Dogs and cats are susceptible to many eye problems. Eye injuries can result quite easily from skirmishes with housemates, other animals, or just normal indoor or outdoor activities. Some dogs even contract eye injuries from blowing debris if they put their head out the window during car drives. Dogs and cats can also be born with eye or eyelid defects, or they can develop eye disorders such as:
- Dry eye (decreased tear production)
- Corneal ulceration
- Eye and eyelid tumors (often benign)
- Inflammatory conditions (affecting the eyes or surrounding tissues)
- Uveitis (inflammation within the eye)
- Decreased vision
Carlson Animal Hospital has a special interest in veterinary eye care, especially since Dr. Carlson was a research assistant in a pet ophthalmology department early in his career. As such, we have acquired a great deal of exposure to pet eye care over the years.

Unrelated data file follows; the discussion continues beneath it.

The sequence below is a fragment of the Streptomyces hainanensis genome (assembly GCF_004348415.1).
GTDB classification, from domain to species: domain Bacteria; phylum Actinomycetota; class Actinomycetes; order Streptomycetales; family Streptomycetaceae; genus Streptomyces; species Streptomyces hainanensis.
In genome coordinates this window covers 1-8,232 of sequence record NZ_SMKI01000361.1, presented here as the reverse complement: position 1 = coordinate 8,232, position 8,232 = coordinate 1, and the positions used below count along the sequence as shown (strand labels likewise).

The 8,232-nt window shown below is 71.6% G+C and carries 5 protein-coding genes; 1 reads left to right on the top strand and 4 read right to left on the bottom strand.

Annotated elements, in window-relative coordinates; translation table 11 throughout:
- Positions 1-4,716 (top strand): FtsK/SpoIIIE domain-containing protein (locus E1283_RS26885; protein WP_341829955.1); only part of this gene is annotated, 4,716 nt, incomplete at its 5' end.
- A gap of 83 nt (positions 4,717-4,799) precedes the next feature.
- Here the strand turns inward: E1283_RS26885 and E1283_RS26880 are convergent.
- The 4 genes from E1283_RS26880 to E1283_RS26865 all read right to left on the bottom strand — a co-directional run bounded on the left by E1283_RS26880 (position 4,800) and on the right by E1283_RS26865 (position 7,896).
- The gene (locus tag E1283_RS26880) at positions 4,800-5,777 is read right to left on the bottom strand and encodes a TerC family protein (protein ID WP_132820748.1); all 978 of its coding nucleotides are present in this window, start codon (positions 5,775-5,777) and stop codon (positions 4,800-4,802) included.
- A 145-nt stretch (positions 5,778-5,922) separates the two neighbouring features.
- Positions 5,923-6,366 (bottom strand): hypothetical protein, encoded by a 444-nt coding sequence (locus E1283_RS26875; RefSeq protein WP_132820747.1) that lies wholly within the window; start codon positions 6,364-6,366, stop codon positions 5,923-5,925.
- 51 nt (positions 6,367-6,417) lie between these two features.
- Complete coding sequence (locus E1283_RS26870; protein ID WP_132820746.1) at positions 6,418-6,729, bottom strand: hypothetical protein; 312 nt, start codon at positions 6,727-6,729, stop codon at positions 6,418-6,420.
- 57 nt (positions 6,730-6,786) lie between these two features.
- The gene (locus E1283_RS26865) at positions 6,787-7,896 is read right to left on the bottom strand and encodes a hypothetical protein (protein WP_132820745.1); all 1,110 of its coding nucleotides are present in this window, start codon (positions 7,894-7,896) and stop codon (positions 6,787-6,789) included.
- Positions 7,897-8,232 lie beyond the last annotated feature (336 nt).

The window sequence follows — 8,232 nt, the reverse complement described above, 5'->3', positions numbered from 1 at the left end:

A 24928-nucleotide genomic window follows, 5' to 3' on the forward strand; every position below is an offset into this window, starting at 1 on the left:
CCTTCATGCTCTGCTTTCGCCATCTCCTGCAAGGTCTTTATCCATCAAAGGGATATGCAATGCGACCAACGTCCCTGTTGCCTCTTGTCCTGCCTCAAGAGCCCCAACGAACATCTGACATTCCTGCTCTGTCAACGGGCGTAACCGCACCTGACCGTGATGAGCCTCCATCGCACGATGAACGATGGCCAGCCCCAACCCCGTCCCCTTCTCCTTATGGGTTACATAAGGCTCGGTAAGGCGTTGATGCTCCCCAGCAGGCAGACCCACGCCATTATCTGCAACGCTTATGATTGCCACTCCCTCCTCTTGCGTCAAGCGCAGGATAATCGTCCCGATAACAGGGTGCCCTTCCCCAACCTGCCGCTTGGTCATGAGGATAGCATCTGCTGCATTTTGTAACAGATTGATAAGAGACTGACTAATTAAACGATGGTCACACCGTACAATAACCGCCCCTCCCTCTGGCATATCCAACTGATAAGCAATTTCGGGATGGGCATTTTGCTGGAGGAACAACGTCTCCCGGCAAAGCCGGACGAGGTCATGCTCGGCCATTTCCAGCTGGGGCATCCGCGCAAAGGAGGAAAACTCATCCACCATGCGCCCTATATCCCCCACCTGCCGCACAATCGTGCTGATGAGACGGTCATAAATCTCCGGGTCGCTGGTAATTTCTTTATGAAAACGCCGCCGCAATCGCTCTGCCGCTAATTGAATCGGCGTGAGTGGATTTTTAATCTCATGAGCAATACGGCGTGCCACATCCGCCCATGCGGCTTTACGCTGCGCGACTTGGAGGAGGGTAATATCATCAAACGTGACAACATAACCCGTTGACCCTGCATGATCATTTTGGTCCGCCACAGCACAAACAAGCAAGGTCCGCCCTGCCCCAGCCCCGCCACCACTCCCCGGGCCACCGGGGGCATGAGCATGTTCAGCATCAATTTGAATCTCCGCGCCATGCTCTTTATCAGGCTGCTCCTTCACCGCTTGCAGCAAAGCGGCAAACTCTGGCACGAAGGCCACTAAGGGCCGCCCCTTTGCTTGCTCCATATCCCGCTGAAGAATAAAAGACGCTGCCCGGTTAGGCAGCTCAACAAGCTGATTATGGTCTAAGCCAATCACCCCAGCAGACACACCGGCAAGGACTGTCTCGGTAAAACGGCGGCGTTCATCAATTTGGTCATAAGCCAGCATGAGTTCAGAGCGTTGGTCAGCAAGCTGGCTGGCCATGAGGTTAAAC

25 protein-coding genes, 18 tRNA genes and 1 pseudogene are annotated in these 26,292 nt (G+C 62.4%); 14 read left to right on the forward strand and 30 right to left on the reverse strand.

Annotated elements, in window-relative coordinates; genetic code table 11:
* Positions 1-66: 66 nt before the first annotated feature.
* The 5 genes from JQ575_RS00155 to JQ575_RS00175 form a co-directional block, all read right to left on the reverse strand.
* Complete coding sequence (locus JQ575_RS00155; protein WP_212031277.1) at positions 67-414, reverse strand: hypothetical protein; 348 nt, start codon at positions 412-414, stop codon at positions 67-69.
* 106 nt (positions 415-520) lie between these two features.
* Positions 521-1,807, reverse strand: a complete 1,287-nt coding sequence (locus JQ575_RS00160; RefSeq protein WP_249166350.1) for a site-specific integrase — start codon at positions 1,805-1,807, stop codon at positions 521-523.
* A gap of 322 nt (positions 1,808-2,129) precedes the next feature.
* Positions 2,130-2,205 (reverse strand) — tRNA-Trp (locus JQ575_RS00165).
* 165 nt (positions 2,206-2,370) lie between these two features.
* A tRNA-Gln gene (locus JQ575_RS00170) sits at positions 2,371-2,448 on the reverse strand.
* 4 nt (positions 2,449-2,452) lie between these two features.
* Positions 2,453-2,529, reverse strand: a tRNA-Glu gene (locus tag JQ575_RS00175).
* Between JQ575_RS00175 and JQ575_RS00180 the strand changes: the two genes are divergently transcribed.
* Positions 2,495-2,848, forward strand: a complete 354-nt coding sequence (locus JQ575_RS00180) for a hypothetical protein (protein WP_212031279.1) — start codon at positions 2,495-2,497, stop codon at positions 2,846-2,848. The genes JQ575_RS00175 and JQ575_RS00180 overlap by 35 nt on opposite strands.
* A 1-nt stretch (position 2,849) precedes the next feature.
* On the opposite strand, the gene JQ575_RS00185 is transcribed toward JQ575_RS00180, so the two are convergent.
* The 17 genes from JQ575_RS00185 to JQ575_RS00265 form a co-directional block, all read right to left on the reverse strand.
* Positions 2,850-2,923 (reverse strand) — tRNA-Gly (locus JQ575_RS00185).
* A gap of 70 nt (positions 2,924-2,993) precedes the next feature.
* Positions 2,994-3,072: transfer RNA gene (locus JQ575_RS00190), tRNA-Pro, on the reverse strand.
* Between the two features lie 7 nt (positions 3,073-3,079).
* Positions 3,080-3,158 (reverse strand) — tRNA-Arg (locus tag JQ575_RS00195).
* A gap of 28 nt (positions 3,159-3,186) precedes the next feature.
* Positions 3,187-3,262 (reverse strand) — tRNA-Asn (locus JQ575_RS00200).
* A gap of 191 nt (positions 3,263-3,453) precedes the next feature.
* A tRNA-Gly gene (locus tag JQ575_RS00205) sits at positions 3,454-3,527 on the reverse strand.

At each exam, we will examine your pet’s eyes for possible problems. Certain breeds are more prone to eye issues. For example, cherry eye (prolapsed gland of third eyelid) is more common with bulldogs, cocker spaniels, beagles, Pekingese, and others. In some cases, internal eye abnormalities may indicate other more systemic disease processes. As with all matters related to your pet’s heath care, we take a preventive approach.
Some owners are apt to dismiss eye problems as temporary or minor. However, squinting, closed eyelids, severe inflammation, corneal cloudiness, or pawing at the eye should not be ignored. Holding the eyelids closed may indicate ocular pain, which can be intense since there are many sensory nerve endings on the cornea’s surface.
Other red flags include:
- Discharge (yellow may indicate a bacterial infection)
- Color changes of the iris or eye
- Difficulties seeing either during the day or at night only
While not all eye issues are serious, in some cases, prompt attention to eye problems can be sight saving. Contact us for more information about any concerns regarding your pet’s eyes.